I’ll share some of my moments of refocusing on what matters most in the chapters to come. And I’ll share stories from men who have been part of my experiences and have transformed their lives as a result of an “aha” moment. Sometimes transformation happens in the most unusual of places.
(If you'd like to order a copy of my book, you can find it on Amazon here:
Guys Trip Book)
So there you go! That’s the introduction to my book and I hope you enjoyed it.
I believe this book is going to be impactful to the reader and, just like the Trips and Experiences we do, transformational too. The book is meant to be light and fun, and it’s just good storytelling. It’ll be a short book — depending on how the editing goes, between 110 to 120 pages — making it a pretty quick and easy read.
If this is your first time here, I’d like to give you more detail about how to be part of one of these experiences I spoke about. If you’re a high-performing male entrepreneur who is crushing it at work but working too much and experiencing too little, a Guys Trip is for you! At least three to four times a year, I bring together exclusive groups of guys just like you from all over the U.S. who want to cross things off their bucket list and level up their tribe.
In my life, I found that transformation happens in unexpected places, in contrast to our everyday routine. That brings clarity, but as we become increasingly successful in our profession and responsibilities come into our lives outside of work, we don’t make the time to take the breaks we deserve. It’s my belief that we need to schedule the time to truly celebrate ourselves and meet other guys so that we can all crush it — in all areas of life.
These experiences are designed to help you connect, move forward, and bring fulfillment in all categories of life. Whether it’s contemplating your legacy while on the 18th green at Pinehurst, standing next to the Payne Stewart statue, enjoying the solitude while fly fishing the Provo river, dropping in on a floatplane in Alaska to salmon fish, driving a race car, or pitting a NASCAR, I guarantee there’s something you’ve never experienced before or even thought was possible. So if you’re ready to cross something off your bucket list and meet an amazing tribe of like-minded guys, take a look at what future dates are still available at www.guystrip.co . Here are just a couple of things that men who’ve been on previous experiences have to say:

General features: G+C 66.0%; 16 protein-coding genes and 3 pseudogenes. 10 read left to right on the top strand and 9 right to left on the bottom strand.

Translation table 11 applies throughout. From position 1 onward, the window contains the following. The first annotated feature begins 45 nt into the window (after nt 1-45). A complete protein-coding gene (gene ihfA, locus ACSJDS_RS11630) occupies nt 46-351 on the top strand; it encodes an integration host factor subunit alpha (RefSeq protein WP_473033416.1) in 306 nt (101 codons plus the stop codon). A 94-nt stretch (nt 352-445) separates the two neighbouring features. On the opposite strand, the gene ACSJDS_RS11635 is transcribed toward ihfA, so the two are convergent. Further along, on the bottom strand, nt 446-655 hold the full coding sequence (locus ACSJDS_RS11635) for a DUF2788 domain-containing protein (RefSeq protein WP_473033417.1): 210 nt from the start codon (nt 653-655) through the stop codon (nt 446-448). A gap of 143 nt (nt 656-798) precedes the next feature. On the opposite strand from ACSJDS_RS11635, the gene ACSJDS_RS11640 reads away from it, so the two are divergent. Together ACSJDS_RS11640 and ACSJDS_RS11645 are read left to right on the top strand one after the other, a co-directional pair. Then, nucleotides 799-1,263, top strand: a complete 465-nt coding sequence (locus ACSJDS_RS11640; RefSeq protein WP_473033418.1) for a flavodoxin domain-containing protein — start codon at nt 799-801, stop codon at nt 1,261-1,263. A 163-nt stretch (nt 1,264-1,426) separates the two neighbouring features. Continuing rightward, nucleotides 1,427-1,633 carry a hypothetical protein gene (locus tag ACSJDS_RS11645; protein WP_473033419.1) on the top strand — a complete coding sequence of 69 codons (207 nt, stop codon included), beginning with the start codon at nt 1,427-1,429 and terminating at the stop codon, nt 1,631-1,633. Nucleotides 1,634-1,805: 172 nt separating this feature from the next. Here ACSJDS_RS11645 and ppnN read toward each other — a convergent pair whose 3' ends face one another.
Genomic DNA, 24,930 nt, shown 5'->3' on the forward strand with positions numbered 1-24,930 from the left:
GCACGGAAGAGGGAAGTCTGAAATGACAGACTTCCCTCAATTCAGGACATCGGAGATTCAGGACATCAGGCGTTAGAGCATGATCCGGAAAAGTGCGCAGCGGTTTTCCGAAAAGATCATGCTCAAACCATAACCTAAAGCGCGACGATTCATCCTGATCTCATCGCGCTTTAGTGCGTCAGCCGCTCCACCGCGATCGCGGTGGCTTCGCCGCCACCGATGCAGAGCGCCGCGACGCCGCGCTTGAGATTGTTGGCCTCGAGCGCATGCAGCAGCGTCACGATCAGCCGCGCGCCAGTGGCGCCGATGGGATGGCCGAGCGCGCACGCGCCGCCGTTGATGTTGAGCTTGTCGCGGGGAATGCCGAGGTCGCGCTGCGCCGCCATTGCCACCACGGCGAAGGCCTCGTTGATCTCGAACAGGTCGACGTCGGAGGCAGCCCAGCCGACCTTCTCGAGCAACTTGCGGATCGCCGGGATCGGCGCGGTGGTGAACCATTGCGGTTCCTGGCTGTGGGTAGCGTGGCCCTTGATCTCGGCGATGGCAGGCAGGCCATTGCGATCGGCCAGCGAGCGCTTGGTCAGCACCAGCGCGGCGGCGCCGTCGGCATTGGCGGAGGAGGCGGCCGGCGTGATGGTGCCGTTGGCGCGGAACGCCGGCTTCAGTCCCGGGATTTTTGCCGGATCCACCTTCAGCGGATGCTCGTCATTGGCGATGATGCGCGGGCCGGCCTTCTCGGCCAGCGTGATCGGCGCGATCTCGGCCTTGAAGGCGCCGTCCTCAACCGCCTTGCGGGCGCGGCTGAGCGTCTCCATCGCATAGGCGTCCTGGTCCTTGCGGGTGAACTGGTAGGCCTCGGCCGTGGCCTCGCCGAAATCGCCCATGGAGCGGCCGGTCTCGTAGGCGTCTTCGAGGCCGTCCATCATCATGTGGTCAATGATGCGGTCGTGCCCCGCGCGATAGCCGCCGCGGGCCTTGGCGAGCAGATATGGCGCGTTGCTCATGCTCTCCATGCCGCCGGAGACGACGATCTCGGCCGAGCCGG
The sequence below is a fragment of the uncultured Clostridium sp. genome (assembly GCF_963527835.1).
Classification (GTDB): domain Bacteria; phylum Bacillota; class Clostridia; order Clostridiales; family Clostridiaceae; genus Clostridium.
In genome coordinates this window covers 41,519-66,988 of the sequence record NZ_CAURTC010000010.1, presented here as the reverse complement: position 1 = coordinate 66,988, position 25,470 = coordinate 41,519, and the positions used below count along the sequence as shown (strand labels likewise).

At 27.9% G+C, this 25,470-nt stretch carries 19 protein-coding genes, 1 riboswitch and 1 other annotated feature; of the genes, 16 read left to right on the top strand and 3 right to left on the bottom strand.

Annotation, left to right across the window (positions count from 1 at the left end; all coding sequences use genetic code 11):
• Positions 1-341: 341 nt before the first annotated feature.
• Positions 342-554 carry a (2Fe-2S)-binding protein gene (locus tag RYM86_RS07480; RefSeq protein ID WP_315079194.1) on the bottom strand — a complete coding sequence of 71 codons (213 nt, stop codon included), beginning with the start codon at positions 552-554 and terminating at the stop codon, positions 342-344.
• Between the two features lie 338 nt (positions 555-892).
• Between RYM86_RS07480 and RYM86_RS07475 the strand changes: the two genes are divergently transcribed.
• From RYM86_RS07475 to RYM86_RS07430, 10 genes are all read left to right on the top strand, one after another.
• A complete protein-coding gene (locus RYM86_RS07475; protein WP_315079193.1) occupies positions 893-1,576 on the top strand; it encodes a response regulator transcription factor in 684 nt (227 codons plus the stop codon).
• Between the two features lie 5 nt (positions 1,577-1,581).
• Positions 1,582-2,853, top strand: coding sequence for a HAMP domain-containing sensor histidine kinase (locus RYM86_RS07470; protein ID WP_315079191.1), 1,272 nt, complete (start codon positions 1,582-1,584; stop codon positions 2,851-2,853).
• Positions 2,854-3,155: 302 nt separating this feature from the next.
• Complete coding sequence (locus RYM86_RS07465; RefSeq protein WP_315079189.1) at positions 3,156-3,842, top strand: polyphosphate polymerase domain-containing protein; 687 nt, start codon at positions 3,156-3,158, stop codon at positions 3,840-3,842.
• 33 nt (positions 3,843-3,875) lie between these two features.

“As a new dad, I felt guilty leaving my one-year-old daughter, but while I was there, I was having conversations about being a better father!” – Joel E“I didn’t realize how badly I needed this until I came home full of new ideas and totally recharged.” – Chris Harder
In order to create this highly curated experience, the group will intentionally be kept small and intimate — between 10 to 15 men. Spots tend to fill up quickly, so do not delay in filling out the application to get in touch so that we can make sure you’re an excellent fit for the group!
Thank you so much for reading this post!
Cheers to your success! I’m rooting for you.